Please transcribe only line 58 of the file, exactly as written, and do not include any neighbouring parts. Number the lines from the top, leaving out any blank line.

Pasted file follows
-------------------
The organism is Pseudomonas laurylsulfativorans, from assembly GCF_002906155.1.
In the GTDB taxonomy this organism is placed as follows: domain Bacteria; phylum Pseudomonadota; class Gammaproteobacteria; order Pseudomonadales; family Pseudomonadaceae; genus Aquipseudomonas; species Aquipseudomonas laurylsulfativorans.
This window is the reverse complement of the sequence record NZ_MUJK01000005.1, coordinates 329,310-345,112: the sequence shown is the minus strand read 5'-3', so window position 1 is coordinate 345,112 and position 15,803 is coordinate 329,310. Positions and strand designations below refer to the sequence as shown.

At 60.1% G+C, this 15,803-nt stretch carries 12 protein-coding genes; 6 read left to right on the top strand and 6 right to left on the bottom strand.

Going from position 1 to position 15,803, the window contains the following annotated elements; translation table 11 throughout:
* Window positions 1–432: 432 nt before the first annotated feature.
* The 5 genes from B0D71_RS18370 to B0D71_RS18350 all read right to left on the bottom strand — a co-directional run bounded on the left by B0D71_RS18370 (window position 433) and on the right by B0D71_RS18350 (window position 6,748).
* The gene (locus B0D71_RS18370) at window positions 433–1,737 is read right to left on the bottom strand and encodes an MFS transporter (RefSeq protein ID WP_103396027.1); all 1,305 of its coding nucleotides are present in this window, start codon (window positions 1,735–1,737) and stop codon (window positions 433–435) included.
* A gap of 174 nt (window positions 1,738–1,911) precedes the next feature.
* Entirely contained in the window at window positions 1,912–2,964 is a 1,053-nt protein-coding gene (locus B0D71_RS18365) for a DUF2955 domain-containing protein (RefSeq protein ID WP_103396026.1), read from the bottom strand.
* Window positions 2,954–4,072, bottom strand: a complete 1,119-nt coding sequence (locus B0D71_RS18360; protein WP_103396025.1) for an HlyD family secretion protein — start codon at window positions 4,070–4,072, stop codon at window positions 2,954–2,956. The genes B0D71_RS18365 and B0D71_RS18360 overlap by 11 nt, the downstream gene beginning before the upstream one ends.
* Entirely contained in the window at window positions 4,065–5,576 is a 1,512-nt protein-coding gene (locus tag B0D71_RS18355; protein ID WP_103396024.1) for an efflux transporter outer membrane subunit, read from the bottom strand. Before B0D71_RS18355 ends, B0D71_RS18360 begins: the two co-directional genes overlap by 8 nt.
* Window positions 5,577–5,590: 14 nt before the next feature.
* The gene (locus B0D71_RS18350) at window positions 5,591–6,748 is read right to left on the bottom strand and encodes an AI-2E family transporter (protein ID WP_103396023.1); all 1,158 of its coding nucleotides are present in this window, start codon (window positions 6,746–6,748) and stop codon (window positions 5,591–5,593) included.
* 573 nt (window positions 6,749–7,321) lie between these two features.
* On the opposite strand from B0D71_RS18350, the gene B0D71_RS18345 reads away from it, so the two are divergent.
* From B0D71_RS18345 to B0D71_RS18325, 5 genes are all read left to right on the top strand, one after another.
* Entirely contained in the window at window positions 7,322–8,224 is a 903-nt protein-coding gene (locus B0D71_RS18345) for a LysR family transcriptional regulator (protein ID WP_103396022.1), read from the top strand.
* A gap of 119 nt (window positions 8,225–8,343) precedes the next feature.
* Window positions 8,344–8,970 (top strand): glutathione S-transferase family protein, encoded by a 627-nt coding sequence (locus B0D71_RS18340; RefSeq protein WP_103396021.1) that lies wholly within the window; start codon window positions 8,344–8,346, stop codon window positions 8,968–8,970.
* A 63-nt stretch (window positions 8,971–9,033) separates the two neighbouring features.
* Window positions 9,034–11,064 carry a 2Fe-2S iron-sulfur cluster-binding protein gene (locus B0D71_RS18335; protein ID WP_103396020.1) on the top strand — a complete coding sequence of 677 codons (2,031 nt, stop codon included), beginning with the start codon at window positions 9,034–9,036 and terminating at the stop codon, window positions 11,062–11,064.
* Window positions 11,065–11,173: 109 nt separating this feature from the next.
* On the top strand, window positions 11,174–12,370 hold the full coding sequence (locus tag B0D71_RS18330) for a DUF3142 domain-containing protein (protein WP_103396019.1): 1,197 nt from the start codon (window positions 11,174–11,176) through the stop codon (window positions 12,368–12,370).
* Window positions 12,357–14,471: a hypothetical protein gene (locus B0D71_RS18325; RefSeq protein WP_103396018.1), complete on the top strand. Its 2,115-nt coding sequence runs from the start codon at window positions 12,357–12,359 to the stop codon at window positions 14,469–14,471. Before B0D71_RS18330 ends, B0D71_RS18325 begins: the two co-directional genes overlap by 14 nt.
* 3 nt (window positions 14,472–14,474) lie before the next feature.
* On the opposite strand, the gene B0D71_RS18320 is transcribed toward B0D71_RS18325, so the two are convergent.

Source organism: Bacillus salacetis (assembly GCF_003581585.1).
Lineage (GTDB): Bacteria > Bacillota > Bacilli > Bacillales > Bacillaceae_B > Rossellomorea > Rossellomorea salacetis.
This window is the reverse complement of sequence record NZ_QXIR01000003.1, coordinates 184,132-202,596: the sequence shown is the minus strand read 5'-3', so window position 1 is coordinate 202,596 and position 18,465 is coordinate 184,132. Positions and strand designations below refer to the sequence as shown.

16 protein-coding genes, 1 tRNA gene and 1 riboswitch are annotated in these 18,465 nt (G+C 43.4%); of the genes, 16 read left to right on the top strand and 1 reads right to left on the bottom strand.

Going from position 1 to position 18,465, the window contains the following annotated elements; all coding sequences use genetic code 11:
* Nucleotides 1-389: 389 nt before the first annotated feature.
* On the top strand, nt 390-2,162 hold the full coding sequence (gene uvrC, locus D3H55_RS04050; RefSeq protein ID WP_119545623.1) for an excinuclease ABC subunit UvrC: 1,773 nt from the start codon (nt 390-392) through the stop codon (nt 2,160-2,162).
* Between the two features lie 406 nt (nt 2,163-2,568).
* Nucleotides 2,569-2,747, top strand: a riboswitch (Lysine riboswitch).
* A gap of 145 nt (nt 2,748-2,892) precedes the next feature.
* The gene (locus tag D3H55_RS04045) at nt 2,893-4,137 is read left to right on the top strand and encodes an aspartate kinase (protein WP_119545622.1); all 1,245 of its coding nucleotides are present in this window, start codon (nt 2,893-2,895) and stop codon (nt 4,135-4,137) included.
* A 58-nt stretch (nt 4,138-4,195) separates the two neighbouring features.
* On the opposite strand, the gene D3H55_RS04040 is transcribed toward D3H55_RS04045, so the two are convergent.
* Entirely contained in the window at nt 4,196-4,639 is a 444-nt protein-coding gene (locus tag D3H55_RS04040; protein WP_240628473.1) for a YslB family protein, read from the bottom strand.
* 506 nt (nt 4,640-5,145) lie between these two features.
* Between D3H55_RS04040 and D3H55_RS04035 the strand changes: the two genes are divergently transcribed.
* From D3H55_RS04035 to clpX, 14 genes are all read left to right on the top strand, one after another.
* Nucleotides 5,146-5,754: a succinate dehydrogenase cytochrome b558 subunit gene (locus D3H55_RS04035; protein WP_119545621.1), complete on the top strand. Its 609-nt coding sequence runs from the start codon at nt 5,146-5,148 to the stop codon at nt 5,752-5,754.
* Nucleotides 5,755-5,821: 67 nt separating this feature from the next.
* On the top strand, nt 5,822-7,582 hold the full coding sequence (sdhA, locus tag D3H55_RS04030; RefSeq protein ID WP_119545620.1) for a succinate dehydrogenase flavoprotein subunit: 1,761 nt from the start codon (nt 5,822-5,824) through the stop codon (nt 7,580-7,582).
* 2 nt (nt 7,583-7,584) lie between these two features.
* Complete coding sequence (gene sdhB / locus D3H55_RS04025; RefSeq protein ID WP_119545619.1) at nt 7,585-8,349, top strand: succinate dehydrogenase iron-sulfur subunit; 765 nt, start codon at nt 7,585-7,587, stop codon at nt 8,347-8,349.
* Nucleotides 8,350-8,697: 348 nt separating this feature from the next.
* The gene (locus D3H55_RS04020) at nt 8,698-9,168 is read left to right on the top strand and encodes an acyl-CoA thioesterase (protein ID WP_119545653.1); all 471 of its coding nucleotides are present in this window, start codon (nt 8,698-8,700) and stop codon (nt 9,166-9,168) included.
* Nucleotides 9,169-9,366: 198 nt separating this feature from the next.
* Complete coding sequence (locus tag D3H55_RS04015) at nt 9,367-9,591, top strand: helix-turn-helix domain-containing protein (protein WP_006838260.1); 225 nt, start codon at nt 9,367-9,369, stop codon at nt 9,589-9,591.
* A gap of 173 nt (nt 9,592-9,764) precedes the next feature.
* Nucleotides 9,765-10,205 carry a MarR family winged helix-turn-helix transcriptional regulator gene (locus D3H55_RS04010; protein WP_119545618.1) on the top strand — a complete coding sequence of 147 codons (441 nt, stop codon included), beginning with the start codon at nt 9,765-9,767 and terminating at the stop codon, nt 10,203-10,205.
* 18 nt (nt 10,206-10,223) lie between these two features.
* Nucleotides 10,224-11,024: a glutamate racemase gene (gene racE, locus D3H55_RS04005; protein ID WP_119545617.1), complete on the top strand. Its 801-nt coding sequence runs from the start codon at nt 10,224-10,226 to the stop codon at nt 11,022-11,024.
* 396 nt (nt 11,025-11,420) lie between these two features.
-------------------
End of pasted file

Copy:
* 396 nt (nt 11,025-11,420) lie between these two features.